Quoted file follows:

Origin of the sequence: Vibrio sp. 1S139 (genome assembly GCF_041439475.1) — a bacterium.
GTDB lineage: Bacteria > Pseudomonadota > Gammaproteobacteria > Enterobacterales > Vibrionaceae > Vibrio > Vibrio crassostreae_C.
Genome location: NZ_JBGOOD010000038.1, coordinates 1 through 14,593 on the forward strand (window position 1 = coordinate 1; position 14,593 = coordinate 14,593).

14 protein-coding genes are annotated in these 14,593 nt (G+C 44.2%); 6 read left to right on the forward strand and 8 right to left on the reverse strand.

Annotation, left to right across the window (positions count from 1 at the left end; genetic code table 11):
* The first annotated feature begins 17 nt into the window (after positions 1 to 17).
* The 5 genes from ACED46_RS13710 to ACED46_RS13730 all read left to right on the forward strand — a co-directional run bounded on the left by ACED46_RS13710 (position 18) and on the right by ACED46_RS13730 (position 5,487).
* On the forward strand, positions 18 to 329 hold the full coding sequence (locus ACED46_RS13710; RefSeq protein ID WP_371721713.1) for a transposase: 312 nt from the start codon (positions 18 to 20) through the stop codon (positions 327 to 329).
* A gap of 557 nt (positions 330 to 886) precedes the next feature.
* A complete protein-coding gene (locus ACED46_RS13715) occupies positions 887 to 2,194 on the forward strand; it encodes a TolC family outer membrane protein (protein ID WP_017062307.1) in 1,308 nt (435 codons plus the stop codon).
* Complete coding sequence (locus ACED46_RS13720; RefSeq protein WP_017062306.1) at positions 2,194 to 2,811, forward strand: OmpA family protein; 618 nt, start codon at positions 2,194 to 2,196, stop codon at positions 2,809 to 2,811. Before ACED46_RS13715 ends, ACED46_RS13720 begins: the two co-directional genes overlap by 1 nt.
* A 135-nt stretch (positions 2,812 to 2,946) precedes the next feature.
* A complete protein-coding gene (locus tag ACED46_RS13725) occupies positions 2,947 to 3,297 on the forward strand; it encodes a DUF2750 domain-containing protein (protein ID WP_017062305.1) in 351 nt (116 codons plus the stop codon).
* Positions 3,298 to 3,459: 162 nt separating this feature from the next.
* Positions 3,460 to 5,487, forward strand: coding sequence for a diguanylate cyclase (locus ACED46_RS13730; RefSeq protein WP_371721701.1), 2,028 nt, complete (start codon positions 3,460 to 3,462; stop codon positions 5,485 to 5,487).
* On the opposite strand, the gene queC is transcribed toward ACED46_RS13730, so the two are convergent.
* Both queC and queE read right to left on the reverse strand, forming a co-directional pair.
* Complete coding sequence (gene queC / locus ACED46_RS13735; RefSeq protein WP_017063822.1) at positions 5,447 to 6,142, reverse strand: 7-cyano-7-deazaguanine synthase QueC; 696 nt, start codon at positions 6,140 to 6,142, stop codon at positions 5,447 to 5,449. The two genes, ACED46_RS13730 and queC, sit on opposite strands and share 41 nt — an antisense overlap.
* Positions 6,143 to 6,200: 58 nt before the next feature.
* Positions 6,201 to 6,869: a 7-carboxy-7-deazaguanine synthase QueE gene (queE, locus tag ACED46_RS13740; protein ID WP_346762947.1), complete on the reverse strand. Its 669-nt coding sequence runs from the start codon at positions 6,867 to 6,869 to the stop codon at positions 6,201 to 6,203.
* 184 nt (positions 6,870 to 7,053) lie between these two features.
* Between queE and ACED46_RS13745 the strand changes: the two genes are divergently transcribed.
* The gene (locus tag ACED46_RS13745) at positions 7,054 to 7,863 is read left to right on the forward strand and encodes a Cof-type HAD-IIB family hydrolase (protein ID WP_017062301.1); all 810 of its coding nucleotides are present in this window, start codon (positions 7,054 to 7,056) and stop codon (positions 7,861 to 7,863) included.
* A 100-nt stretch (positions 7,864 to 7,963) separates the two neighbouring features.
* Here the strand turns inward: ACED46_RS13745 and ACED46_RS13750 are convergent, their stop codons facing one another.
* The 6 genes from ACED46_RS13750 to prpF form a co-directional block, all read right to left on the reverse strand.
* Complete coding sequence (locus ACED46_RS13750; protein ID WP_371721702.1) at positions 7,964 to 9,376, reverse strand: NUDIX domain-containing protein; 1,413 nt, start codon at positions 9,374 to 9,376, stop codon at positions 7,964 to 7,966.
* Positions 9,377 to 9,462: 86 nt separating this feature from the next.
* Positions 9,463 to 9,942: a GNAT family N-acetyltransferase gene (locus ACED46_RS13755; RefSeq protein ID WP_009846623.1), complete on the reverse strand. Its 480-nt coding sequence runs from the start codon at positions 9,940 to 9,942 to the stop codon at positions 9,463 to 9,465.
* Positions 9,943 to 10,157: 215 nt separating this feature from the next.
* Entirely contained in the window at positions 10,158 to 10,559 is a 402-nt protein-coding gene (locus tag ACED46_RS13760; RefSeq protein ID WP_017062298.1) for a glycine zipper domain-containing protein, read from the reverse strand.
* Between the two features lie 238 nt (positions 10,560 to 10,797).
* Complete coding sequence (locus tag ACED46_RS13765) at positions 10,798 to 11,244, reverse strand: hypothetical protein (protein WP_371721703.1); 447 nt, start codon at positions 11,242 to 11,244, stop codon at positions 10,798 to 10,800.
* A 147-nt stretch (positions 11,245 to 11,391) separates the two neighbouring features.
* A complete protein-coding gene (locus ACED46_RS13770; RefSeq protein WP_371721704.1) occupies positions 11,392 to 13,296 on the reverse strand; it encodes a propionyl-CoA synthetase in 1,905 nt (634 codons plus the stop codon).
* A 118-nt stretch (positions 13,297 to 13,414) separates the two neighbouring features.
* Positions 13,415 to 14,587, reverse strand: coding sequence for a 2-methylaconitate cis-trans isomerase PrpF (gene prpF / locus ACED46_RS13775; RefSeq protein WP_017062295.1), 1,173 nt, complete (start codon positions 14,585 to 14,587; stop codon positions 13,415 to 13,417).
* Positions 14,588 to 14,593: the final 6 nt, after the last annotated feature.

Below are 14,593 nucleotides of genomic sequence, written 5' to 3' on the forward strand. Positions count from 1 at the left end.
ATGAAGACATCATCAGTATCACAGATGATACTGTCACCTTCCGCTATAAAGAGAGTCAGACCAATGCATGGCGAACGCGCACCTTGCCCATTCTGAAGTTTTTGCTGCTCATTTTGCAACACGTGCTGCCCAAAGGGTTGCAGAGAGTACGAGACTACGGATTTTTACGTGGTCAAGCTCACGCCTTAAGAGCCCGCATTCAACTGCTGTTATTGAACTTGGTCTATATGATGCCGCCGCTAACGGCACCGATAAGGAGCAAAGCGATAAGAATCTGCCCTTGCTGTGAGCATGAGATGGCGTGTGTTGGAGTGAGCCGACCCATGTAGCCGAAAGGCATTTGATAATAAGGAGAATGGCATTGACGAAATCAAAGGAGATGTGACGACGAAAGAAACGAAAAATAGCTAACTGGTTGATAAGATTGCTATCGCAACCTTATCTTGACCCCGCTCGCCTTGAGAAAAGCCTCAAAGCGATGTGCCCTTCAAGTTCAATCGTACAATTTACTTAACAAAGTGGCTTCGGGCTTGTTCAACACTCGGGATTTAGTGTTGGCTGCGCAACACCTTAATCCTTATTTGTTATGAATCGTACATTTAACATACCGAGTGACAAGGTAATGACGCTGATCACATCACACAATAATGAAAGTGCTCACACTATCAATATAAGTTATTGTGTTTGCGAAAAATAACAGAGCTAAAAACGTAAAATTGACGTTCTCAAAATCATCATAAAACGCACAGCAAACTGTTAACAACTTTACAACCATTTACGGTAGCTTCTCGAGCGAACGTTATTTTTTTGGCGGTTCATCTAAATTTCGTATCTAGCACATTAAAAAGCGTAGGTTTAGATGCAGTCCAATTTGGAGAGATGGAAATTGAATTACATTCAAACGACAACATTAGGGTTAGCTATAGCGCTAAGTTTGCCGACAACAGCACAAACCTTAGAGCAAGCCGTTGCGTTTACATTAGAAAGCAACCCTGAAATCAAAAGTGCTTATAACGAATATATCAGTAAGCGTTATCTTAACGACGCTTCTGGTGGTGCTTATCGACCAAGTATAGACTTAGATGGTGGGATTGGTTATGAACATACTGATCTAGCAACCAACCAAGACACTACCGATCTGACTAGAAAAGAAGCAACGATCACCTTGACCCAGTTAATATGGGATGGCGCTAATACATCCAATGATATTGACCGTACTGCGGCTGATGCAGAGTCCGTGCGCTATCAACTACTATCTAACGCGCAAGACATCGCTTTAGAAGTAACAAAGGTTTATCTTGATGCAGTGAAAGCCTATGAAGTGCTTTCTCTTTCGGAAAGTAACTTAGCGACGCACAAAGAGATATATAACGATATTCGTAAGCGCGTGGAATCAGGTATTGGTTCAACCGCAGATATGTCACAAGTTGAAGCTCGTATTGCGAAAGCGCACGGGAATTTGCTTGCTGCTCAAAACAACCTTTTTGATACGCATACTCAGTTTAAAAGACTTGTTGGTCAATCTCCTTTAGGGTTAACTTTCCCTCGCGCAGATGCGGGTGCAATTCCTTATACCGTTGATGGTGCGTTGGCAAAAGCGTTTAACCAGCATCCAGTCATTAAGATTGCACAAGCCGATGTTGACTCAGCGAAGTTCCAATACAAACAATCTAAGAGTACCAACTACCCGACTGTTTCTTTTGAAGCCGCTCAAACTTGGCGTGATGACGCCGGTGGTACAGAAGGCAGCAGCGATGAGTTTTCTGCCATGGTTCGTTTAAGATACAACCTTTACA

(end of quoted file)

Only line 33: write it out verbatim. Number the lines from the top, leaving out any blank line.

* Complete coding sequence (locus tag ACED46_RS13765) at positions 10,798 to 11,244, reverse strand: hypothetical protein (protein WP_371721703.1); 447 nt, start codon at positions 11,242 to 11,244, stop codon at positions 10,798 to 10,800.